Our focus must be on the development of character and skills--not on titles and status!
I was thinking the other morning about the many different hats I wear. I realized, to my dismay, that I have at least five different titles--Reverend, Doctor, Pastor, Senior Overseer, Bishop. Are all of these labels necessary? Are titles being misused in the church?
When I was growing up during the 1960s, my parents were extremely concerned about my respect for authority. I could not refer to the milkman as, simply, the milkman. If I didn't know his name, then he was Mr. Milkman. I was taught to reverence all schoolteachers, and had I addressed a police officer as anything other than Officer or, you guessed it, Mr. Policeman, my wise mother would have made sure I lived to regret it.
In today's world, this approach seems extreme, but my parents were smart enough to know that a young man who grows up ignorant of the boundaries separating him from those in authority could be headed for trouble. At the very least, remembering a person's station in life may prevent us from taking for granted those whom God has placed around us in positions of leadership.
Unfortunately, in the church today titles often are used to evoke status and position, while the leaders bearing these titles fail to inspire genuine respect. You may refer to your pastor using his or her title or first name, but the issue is whether or not you earnestly respect and honor the leader God has placed in your life.
Titles do not produce leaders. My friend John Maxwell teaches that people do not follow titles--they follow leaders. If this is true, then why do some leaders seem consumed with their titles? I become amused when people introduce themselves to me as Dr. or Rev. So-and-So, and I wonder why these individuals feel the need to present titles as part of their identity.
Leaders are developed through God's process. No prefix on a person's name will transform him or her into the leader he or she is called to be. The body of Christ needs leaders now more than ever, but real leaders do not need titles to lead. Our focus must be on the development of character and skills--not on titles and status!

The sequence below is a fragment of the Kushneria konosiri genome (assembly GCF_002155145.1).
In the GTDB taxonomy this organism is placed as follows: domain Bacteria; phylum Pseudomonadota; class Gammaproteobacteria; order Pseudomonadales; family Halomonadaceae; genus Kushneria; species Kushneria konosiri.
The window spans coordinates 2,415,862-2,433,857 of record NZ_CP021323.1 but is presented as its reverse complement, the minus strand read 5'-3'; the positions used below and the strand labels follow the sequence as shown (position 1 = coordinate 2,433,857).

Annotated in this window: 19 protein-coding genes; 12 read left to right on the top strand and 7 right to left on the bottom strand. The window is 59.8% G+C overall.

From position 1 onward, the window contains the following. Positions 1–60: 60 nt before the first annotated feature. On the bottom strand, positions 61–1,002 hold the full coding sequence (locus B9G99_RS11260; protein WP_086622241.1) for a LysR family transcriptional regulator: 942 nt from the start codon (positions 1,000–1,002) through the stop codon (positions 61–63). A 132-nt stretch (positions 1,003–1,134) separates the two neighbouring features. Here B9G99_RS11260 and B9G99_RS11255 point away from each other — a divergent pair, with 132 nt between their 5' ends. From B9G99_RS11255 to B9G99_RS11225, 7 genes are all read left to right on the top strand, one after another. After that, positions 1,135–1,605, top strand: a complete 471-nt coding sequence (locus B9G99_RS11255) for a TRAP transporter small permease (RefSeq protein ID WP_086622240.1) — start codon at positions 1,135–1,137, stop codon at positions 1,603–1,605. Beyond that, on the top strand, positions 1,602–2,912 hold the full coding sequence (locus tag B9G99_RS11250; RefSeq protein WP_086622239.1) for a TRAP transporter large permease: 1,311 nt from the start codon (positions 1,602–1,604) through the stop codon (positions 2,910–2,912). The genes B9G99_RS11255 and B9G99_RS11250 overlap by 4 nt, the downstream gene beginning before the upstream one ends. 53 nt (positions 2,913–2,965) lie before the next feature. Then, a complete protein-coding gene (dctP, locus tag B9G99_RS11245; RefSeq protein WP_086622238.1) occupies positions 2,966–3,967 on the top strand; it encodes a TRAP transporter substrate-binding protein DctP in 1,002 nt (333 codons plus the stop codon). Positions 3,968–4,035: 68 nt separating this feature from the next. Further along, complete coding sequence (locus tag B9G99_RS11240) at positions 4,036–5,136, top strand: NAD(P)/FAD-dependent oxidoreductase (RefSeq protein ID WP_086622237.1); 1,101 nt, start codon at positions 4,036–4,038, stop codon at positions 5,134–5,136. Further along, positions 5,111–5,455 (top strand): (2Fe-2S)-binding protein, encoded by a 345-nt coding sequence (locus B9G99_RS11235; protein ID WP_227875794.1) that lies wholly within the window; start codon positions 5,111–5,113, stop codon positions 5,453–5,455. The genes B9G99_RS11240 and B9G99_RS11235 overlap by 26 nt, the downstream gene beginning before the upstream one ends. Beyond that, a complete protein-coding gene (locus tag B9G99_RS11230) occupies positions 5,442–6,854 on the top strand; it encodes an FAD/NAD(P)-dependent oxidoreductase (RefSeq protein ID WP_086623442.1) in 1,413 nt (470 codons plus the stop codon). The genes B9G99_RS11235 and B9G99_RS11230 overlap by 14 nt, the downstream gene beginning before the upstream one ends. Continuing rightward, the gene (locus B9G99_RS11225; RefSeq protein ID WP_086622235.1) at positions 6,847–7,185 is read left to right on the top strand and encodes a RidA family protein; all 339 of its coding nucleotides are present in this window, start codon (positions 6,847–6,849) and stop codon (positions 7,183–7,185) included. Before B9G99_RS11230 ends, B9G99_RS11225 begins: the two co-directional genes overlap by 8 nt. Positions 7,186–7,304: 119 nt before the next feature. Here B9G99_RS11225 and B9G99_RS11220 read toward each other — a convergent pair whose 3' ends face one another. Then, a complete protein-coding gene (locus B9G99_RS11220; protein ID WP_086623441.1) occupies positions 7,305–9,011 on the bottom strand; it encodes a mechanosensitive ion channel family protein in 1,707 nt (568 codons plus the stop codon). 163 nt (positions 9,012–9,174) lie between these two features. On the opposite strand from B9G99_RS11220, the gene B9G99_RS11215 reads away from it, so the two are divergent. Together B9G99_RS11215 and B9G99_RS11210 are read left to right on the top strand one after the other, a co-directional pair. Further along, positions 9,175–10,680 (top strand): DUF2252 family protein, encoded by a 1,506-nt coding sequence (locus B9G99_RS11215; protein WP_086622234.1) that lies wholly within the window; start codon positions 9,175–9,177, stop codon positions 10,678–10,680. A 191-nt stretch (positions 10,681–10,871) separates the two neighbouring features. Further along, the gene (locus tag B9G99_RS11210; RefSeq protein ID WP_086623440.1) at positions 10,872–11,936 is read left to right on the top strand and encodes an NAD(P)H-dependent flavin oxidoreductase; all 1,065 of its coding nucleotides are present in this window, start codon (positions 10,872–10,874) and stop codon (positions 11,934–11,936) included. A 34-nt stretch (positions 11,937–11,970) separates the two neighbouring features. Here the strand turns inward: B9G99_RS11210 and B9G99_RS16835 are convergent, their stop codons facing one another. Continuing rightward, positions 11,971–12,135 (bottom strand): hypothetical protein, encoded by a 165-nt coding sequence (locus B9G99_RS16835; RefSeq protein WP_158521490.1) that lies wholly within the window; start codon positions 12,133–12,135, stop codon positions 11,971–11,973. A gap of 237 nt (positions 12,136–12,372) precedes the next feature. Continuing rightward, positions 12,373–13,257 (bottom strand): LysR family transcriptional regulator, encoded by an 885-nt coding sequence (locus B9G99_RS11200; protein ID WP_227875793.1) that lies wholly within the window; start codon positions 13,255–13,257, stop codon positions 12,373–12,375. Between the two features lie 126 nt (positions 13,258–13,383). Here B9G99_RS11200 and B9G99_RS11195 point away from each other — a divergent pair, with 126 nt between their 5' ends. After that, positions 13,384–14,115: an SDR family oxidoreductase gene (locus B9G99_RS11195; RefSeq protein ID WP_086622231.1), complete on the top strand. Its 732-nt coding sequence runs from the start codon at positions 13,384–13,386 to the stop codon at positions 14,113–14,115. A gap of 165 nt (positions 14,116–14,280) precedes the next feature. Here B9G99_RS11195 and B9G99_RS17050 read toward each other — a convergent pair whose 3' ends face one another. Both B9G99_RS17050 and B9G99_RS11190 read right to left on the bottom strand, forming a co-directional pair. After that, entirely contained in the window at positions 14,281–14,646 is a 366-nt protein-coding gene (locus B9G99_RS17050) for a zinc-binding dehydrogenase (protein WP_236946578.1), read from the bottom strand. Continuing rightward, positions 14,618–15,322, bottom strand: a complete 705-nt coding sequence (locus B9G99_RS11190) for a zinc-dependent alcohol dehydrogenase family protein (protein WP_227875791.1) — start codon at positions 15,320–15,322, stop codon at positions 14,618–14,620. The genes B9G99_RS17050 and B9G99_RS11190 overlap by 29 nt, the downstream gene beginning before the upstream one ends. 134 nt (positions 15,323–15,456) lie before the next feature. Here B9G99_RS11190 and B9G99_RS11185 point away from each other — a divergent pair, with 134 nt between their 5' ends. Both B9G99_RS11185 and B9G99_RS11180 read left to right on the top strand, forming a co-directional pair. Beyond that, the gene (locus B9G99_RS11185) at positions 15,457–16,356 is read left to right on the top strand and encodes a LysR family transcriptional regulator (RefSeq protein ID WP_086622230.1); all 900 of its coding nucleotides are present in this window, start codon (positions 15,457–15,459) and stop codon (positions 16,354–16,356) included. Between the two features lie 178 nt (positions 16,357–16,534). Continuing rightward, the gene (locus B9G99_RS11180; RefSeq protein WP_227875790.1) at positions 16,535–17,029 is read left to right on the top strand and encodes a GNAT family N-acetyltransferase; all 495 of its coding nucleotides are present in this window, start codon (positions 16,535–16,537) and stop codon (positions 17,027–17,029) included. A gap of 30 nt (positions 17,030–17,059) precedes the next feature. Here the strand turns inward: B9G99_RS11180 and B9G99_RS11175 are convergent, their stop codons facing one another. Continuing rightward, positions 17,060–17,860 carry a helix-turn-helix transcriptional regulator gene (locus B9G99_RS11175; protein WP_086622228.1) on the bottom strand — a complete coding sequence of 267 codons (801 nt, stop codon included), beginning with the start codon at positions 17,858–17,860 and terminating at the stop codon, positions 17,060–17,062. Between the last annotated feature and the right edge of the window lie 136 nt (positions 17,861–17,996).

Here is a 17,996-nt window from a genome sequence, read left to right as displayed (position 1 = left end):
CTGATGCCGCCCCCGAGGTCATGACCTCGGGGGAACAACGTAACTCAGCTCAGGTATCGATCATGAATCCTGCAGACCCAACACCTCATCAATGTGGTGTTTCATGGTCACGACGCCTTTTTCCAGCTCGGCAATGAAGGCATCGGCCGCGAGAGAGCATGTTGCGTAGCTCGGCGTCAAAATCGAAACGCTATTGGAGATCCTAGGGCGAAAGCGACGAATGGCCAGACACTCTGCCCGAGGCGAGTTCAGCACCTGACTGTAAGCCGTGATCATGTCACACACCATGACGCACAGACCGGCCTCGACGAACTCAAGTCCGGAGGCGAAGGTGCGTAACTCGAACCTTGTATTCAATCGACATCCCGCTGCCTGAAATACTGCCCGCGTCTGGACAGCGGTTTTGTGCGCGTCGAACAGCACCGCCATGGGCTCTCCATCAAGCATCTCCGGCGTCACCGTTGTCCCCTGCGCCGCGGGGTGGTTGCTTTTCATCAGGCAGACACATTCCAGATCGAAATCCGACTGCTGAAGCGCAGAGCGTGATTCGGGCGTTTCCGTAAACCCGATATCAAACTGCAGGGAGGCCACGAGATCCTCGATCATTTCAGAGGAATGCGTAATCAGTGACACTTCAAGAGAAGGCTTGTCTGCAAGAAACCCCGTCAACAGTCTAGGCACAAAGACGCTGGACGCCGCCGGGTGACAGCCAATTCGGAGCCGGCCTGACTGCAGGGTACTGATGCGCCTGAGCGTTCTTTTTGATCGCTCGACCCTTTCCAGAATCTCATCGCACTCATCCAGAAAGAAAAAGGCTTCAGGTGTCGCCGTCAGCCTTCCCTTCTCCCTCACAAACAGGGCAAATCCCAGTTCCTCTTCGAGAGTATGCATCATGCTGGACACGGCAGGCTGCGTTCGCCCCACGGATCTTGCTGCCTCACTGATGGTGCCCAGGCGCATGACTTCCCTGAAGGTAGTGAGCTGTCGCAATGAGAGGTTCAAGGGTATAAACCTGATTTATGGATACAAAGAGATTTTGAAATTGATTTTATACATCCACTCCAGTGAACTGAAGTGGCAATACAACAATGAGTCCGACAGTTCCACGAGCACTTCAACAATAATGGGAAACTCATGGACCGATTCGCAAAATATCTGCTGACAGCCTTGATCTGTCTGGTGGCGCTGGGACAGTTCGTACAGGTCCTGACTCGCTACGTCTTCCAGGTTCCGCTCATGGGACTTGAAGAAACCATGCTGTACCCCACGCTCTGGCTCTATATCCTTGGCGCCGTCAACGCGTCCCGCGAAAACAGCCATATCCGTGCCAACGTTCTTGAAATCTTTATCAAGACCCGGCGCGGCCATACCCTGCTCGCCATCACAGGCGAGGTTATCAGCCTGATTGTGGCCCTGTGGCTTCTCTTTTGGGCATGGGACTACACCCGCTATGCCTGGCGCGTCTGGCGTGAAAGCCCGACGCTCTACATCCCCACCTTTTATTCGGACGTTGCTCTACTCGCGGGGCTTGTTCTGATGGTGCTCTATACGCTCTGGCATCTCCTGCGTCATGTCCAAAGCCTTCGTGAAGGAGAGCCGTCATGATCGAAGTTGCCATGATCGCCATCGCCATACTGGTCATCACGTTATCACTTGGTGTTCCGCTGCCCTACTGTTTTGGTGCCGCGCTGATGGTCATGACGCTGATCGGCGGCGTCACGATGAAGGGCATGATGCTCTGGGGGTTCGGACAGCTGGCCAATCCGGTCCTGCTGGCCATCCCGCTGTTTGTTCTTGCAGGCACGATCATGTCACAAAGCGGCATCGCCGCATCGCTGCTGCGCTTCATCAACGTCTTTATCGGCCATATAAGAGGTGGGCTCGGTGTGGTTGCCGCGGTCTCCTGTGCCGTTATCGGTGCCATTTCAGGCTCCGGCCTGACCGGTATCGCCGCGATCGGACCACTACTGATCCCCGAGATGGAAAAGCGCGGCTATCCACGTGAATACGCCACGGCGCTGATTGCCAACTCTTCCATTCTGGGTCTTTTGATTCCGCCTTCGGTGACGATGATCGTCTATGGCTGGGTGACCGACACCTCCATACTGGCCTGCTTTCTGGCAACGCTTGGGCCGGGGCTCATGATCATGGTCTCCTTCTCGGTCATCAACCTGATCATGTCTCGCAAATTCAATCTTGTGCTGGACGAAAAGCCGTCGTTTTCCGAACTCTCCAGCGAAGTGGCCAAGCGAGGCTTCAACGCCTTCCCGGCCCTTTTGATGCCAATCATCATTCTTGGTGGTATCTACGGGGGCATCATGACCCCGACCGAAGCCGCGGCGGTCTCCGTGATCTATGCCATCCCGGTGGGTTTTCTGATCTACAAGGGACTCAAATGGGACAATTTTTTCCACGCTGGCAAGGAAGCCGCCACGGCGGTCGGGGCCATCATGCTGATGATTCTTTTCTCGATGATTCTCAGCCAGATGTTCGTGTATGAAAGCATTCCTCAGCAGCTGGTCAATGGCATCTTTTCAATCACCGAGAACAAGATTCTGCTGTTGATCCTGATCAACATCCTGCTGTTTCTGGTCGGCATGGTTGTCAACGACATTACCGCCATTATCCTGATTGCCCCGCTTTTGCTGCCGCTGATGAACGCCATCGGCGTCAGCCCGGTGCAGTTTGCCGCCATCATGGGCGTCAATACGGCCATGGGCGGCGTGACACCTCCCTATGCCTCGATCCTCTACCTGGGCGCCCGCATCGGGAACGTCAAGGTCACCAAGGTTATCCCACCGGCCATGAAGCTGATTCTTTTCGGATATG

Titles alone do not produce respect. People inspire respect because of who they are, not what they are called. Growing up, I thought highly of my church leaders; they were people of integrity. I met many other titled Christians later in life who lacked the character and divine empowerment necessary to merit the same level of regard. If a leader is authentic, then he or she does not need to wield a title to demand respect--it will be given willingly by those whose hearts are open.
Titles should connect, not distance. Many of our church members have been with me since long before I became the overseer of other churches. I find it humorous when these members address me as "Pastor" and then apologize because they didn't call me "Bishop." The truth is, I just want to connect with the people I lead.
Some members love the term "Bishop" and bristle at my being called anything else. They see me as a pastor of pastors and connect with my heart to serve pastors around the world. If still others find comfort in calling me "Reverend," then so be it. What really matters is that the people I lead connect with the vision God has placed in my heart.
My title does not define me--it is a tool with which to link people to my call. My wife calls me "Sweetheart" because she expects me to love her. She is connecting with my call!
As a believer, you have a tremendous opportunity to encourage those who lead you in the local church. Whether you call your pastor Bob, Pastor Bob, Bishop Bob or Dr. Bob, you can purpose in your heart to honor and respect your leader. Let your leader know that you appreciate his or her ministry.
Don't fall into the current trend of cynicism and criticism. Look beyond the title and see the man or woman who demonstrates the grace and skill to lead. When you find a leader of such caliber, respect and cherish that person--title or no title--for you have found a rare treasure.
B. Courtney McBath (www.revivalword.org) is senior pastor of Calvary Revival Church in Norfolk, Virginia, and senior overseer of Calvary Alliance, a global network of churches. He is the author of Maximize Your Marriage (Creation House Press), which is available at www.charismahouse.com.